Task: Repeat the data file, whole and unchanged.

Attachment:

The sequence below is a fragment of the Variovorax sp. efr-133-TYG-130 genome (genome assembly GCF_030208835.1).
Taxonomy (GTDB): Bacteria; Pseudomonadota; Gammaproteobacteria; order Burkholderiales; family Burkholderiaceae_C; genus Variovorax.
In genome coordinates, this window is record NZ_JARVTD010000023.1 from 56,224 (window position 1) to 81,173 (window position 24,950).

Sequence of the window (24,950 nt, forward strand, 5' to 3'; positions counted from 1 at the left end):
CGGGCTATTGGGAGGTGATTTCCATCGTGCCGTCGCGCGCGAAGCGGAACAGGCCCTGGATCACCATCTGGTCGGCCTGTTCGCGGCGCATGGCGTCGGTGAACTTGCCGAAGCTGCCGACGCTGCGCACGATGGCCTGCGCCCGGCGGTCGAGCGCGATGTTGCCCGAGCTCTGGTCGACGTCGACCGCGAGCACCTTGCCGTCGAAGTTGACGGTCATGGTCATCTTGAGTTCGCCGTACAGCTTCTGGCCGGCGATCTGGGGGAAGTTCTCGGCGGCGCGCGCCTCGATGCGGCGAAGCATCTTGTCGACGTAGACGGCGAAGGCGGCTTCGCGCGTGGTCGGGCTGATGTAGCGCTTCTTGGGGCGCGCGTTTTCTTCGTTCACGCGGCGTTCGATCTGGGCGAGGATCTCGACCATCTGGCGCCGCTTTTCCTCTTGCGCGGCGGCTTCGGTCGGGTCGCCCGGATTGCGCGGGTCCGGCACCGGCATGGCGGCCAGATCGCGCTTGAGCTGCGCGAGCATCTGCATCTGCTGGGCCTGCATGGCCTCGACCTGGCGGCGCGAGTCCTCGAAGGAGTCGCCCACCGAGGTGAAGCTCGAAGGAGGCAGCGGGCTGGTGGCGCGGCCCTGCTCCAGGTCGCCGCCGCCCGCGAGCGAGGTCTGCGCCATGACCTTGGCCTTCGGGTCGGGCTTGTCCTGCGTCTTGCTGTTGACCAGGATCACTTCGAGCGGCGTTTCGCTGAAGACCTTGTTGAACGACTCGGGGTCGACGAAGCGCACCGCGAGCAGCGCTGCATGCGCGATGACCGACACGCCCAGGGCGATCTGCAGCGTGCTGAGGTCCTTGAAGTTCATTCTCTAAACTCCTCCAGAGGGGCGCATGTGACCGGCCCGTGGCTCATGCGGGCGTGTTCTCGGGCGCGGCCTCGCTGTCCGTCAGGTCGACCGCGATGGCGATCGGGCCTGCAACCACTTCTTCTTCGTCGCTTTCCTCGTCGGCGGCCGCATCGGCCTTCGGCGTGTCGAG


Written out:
The sequence below is a fragment of the Variovorax sp. efr-133-TYG-130 genome (genome assembly GCF_030208835.1).
Taxonomy (GTDB): Bacteria; Pseudomonadota; Gammaproteobacteria; order Burkholderiales; family Burkholderiaceae_C; genus Variovorax.
In genome coordinates, this window is record NZ_JARVTD010000023.1 from 56,224 (window position 1) to 81,173 (window position 24,950).

Sequence of the window (24,950 nt, forward strand, 5' to 3'; positions counted from 1 at the left end):
CGGGCTATTGGGAGGTGATTTCCATCGTGCCGTCGCGCGCGAAGCGGAACAGGCCCTGGATCACCATCTGGTCGGCCTGTTCGCGGCGCATGGCGTCGGTGAACTTGCCGAAGCTGCCGACGCTGCGCACGATGGCCTGCGCCCGGCGGTCGAGCGCGATGTTGCCCGAGCTCTGGTCGACGTCGACCGCGAGCACCTTGCCGTCGAAGTTGACGGTCATGGTCATCTTGAGTTCGCCGTACAGCTTCTGGCCGGCGATCTGGGGGAAGTTCTCGGCGGCGCGCGCCTCGATGCGGCGAAGCATCTTGTCGACGTAGACGGCGAAGGCGGCTTCGCGCGTGGTCGGGCTGATGTAGCGCTTCTTGGGGCGCGCGTTTTCTTCGTTCACGCGGCGTTCGATCTGGGCGAGGATCTCGACCATCTGGCGCCGCTTTTCCTCTTGCGCGGCGGCTTCGGTCGGGTCGCCCGGATTGCGCGGGTCCGGCACCGGCATGGCGGCCAGATCGCGCTTGAGCTGCGCGAGCATCTGCATCTGCTGGGCCTGCATGGCCTCGACCTGGCGGCGCGAGTCCTCGAAGGAGTCGCCCACCGAGGTGAAGCTCGAAGGAGGCAGCGGGCTGGTGGCGCGGCCCTGCTCCAGGTCGCCGCCGCCCGCGAGCGAGGTCTGCGCCATGACCTTGGCCTTCGGGTCGGGCTTGTCCTGCGTCTTGCTGTTGACCAGGATCACTTCGAGCGGCGTTTCGCTGAAGACCTTGTTGAACGACTCGGGGTCGACGAAGCGCACCGCGAGCAGCGCTGCATGCGCGATGACCGACACGCCCAGGGCGATCTGCAGCGTGCTGAGGTCCTTGAAGTTCATTCTCTAAACTCCTCCAGAGGGGCGCATGTGACCGGCCCGTGGCTCATGCGGGCGTGTTCTCGGGCGCGGCCTCGCTGTCCGTCAGGTCGACCGCGATGGCGATCGGGCCTGCAACCACTTCTTCTTCGTCGCTTTCCTCGTCGGCGGCCGCATCGGCCTTCGGCGTGTCGAG